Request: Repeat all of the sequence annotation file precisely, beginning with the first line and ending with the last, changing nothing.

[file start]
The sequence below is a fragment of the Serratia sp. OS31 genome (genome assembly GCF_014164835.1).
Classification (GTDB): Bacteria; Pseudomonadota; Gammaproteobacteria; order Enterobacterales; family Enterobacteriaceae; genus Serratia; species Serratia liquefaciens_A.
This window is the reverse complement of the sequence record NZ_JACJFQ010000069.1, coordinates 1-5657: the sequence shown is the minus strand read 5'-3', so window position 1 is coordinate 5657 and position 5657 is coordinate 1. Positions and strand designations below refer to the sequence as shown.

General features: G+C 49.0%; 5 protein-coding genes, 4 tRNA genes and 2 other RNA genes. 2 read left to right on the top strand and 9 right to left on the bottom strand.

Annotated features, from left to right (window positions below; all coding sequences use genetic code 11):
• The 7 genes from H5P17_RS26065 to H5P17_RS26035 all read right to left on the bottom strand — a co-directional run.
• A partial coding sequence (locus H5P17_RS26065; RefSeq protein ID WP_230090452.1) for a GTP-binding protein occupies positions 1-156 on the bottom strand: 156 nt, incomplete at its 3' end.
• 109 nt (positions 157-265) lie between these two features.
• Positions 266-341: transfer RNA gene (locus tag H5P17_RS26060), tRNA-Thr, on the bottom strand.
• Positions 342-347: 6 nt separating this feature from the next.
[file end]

The sequence below is a fragment of the Serratia sp. OS31 genome (genome assembly GCF_014164835.1).
Classification (GTDB): Bacteria; Pseudomonadota; Gammaproteobacteria; order Enterobacterales; family Enterobacteriaceae; genus Serratia; species Serratia liquefaciens_A.
This window is the reverse complement of the sequence record NZ_JACJFQ010000069.1, coordinates 1-5657: the sequence shown is the minus strand read 5'-3', so window position 1 is coordinate 5657 and position 5657 is coordinate 1. Positions and strand designations below refer to the sequence as shown.

General features: G+C 49.0%; 5 protein-coding genes, 4 tRNA genes and 2 other RNA genes. 2 read left to right on the top strand and 9 right to left on the bottom strand.

Annotated features, from left to right (window positions below; all coding sequences use genetic code 11):
• The 7 genes from H5P17_RS26065 to H5P17_RS26035 all read right to left on the bottom strand — a co-directional run.
• A partial coding sequence (locus H5P17_RS26065; RefSeq protein ID WP_230090452.1) for a GTP-binding protein occupies positions 1-156 on the bottom strand: 156 nt, incomplete at its 3' end.
• 109 nt (positions 157-265) lie between these two features.
• Positions 266-341: transfer RNA gene (locus tag H5P17_RS26060), tRNA-Thr, on the bottom strand.
• Positions 342-347: 6 nt separating this feature from the next.